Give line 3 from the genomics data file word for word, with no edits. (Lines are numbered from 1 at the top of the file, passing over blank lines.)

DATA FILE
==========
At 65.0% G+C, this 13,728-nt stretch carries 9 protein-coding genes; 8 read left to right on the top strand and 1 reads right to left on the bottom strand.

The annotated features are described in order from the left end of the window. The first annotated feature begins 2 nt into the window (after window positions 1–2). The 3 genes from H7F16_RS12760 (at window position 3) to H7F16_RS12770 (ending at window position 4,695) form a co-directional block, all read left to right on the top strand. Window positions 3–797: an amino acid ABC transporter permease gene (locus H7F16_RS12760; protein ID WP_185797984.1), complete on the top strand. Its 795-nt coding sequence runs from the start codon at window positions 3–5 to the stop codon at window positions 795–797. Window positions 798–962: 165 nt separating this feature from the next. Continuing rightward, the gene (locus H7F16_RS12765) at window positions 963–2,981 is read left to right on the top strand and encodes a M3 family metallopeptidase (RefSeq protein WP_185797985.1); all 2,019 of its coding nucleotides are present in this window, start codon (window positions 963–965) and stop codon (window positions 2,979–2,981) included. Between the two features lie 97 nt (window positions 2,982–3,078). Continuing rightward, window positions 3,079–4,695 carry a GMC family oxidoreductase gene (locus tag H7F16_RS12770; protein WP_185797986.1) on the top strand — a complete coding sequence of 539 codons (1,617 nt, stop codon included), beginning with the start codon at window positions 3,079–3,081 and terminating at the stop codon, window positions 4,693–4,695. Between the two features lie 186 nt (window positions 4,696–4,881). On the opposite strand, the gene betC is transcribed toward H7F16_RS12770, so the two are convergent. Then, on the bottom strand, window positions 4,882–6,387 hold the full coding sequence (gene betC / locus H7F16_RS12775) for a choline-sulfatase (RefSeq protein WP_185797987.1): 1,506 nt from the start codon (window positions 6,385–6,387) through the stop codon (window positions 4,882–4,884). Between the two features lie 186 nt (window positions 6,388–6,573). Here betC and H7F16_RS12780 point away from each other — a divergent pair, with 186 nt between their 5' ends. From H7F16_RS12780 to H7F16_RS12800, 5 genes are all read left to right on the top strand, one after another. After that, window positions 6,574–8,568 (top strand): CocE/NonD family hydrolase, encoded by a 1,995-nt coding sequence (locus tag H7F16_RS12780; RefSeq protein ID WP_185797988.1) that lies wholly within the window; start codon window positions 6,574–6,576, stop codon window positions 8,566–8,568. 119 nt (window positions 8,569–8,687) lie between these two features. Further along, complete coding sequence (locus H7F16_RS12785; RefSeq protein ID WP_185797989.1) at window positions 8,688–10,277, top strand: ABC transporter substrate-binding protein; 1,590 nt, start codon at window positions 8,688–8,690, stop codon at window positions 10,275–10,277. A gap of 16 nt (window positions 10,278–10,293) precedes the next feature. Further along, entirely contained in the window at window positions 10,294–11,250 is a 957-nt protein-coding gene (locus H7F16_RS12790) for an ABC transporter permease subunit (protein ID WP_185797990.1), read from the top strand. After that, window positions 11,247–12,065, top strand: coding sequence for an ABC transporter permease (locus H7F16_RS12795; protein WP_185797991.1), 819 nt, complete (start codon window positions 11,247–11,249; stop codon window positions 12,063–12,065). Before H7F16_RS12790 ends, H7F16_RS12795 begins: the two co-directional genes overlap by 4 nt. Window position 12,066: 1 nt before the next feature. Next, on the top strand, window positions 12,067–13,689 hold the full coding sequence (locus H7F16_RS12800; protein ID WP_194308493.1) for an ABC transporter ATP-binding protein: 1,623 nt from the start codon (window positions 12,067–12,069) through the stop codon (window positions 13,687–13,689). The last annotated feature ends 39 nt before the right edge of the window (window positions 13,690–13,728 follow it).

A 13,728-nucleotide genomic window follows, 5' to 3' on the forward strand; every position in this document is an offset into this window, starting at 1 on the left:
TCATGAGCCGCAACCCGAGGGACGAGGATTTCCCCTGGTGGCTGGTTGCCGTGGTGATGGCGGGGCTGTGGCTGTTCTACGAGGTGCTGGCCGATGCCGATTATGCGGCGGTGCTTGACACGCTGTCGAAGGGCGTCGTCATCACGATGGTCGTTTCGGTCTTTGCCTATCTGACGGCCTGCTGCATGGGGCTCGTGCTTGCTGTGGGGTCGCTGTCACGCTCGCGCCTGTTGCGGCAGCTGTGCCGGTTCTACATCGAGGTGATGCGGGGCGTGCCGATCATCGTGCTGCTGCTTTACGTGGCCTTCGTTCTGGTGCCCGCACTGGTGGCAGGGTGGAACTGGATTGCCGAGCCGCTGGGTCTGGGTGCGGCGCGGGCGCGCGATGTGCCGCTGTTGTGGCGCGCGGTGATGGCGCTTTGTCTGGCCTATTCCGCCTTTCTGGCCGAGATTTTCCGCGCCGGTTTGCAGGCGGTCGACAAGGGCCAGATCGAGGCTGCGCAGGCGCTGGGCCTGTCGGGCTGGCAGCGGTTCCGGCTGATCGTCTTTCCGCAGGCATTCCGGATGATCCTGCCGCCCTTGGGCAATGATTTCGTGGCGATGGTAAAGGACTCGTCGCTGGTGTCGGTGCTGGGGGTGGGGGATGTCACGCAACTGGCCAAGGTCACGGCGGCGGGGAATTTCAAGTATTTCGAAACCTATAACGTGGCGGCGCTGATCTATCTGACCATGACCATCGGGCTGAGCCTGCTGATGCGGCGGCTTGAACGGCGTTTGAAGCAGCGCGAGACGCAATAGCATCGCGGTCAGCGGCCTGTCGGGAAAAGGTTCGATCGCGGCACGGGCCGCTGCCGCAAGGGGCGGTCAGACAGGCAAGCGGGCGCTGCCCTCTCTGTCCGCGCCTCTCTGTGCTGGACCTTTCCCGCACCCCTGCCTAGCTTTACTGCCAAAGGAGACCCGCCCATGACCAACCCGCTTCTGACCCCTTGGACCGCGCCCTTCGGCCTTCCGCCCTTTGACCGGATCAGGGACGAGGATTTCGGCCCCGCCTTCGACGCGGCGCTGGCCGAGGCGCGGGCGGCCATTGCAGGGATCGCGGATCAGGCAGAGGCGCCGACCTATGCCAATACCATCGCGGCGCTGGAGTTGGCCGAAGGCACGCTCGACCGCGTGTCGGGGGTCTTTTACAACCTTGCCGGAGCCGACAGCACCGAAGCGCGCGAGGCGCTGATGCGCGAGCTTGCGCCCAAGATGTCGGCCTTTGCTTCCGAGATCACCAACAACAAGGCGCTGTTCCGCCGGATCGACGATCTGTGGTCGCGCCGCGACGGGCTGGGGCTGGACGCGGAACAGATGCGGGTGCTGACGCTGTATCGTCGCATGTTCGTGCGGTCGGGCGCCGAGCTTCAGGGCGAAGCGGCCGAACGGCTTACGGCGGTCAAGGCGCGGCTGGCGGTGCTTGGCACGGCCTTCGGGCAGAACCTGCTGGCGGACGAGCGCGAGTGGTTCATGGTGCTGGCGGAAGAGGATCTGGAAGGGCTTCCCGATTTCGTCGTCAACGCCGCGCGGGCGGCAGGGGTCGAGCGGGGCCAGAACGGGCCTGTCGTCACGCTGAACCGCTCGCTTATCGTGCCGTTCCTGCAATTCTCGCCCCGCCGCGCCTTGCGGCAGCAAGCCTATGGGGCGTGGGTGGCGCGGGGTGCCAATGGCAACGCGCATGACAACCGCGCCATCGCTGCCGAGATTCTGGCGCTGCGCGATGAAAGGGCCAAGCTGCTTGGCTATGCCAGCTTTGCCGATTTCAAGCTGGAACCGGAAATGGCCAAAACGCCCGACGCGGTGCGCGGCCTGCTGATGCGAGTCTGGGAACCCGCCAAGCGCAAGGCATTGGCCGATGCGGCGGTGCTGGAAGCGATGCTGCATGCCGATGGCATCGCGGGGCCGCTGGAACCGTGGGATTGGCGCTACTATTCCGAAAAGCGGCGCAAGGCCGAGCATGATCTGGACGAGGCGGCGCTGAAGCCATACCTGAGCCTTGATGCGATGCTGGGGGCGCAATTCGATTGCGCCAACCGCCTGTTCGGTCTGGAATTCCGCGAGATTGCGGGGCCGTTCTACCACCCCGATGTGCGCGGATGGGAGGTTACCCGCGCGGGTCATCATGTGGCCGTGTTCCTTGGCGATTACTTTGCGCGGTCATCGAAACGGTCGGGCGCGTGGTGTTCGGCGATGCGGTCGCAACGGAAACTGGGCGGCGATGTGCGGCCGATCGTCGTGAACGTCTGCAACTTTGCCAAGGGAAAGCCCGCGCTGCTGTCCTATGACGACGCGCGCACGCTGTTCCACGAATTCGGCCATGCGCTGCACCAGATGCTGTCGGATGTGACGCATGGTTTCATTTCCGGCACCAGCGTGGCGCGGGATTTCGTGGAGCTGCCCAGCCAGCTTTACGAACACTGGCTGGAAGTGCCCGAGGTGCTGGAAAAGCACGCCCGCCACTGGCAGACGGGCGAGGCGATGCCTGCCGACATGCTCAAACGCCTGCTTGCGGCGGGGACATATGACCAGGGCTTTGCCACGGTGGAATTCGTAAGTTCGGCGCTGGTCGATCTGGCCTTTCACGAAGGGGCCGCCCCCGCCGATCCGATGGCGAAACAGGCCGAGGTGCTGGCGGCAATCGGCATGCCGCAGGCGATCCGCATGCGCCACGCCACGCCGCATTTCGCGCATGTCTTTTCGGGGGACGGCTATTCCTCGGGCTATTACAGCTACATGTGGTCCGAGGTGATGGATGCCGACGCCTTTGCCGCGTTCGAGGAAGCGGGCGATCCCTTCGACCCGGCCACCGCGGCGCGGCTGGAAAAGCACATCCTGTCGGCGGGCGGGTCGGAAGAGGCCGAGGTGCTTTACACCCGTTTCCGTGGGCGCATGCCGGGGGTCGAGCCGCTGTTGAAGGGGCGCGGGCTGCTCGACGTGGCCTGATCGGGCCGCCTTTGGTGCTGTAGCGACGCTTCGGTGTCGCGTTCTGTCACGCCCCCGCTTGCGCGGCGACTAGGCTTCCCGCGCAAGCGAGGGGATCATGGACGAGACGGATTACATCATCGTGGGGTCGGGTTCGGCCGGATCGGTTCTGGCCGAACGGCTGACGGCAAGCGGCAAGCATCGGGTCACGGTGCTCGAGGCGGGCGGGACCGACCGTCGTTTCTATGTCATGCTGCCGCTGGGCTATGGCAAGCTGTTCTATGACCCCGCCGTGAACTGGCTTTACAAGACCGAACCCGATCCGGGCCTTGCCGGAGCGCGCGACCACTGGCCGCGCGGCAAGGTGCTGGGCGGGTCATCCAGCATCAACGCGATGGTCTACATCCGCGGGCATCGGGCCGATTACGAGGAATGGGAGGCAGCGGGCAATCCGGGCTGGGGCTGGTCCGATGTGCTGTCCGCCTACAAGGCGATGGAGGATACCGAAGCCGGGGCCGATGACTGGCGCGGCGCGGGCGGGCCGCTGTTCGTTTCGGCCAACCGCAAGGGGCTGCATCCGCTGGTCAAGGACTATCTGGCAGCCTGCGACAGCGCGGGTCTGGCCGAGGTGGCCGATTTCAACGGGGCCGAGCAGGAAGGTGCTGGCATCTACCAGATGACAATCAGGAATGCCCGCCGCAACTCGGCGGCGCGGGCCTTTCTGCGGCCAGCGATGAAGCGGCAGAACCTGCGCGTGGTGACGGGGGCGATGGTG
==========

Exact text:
A 13,728-nucleotide genomic window follows, 5' to 3' on the forward strand; every position in this document is an offset into this window, starting at 1 on the left: